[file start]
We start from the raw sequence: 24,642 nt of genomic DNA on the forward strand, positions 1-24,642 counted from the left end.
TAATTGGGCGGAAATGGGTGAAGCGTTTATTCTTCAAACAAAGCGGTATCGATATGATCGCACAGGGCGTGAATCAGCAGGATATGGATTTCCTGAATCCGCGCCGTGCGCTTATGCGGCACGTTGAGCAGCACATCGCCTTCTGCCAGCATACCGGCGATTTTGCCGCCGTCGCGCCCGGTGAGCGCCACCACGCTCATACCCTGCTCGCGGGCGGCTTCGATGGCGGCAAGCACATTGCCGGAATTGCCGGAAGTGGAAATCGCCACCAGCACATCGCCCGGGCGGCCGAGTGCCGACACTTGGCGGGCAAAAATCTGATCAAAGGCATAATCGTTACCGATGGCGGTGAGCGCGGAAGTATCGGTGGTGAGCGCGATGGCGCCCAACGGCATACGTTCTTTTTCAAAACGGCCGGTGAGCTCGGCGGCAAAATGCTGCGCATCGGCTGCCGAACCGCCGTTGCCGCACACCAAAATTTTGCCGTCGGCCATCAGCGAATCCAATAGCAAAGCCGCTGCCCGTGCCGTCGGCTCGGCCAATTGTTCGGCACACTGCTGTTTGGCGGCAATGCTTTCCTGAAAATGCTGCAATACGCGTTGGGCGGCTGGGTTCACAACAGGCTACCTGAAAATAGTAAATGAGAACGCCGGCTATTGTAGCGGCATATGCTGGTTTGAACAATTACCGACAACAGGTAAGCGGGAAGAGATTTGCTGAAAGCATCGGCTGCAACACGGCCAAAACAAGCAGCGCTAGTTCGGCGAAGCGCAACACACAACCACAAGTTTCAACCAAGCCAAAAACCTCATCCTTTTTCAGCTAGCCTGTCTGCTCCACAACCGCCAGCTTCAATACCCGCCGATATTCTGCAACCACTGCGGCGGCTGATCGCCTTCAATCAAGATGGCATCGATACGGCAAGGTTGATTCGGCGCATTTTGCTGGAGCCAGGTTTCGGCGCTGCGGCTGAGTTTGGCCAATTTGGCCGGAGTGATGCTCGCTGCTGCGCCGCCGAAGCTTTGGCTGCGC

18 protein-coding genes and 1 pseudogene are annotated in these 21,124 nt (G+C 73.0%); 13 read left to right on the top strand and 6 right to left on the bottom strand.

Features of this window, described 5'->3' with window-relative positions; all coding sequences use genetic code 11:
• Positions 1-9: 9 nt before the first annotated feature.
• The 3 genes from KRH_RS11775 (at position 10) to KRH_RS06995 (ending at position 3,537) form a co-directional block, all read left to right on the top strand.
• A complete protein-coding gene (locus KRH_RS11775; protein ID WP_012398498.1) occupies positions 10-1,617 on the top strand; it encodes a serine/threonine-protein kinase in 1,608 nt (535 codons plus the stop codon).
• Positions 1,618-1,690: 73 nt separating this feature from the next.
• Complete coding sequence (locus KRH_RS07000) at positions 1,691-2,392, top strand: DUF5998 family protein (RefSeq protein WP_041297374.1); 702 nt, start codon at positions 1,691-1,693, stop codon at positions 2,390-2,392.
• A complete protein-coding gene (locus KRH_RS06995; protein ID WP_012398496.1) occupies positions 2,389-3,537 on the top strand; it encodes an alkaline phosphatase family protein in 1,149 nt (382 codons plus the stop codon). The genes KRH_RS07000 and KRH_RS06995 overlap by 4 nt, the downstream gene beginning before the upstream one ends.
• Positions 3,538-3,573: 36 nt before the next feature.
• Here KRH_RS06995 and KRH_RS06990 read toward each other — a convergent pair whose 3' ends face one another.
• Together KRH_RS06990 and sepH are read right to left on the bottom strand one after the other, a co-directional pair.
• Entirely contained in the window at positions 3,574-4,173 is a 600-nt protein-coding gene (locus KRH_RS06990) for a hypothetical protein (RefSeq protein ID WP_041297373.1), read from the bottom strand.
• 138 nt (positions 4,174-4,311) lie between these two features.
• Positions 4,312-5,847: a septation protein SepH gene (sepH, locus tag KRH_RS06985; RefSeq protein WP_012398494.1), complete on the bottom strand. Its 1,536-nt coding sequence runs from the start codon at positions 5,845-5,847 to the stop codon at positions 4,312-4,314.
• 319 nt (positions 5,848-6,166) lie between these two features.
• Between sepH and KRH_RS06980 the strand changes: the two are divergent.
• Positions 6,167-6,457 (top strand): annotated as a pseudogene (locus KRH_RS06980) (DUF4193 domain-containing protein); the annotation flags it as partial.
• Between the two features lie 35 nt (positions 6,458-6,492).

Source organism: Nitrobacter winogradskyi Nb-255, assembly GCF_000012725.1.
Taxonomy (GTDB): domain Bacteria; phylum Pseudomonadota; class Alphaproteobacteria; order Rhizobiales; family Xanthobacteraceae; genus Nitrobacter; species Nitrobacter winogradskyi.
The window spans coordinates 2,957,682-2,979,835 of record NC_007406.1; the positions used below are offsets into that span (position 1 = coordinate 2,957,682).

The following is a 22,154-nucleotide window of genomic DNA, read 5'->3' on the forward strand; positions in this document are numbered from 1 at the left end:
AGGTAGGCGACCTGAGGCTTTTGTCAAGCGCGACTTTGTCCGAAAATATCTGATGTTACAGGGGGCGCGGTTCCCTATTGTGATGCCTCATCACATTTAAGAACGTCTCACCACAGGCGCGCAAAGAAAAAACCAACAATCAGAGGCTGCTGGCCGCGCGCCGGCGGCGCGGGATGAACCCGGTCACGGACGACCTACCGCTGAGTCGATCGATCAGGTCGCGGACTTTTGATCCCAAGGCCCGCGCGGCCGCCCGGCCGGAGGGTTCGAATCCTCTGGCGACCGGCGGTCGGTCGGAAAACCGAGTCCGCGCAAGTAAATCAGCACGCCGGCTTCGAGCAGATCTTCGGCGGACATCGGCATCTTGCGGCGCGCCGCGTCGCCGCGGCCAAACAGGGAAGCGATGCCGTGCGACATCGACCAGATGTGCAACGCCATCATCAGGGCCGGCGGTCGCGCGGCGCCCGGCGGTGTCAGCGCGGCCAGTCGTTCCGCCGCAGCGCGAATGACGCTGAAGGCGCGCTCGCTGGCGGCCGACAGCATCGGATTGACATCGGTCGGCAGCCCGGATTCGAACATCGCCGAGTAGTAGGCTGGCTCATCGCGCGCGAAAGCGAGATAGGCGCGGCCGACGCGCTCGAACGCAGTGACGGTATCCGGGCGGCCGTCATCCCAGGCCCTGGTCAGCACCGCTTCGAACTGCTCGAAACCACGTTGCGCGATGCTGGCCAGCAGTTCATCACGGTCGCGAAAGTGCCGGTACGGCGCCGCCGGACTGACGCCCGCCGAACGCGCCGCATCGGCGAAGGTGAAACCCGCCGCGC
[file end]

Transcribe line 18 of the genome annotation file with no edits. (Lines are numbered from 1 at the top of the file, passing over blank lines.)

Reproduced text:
• Between sepH and KRH_RS06980 the strand changes: the two are divergent.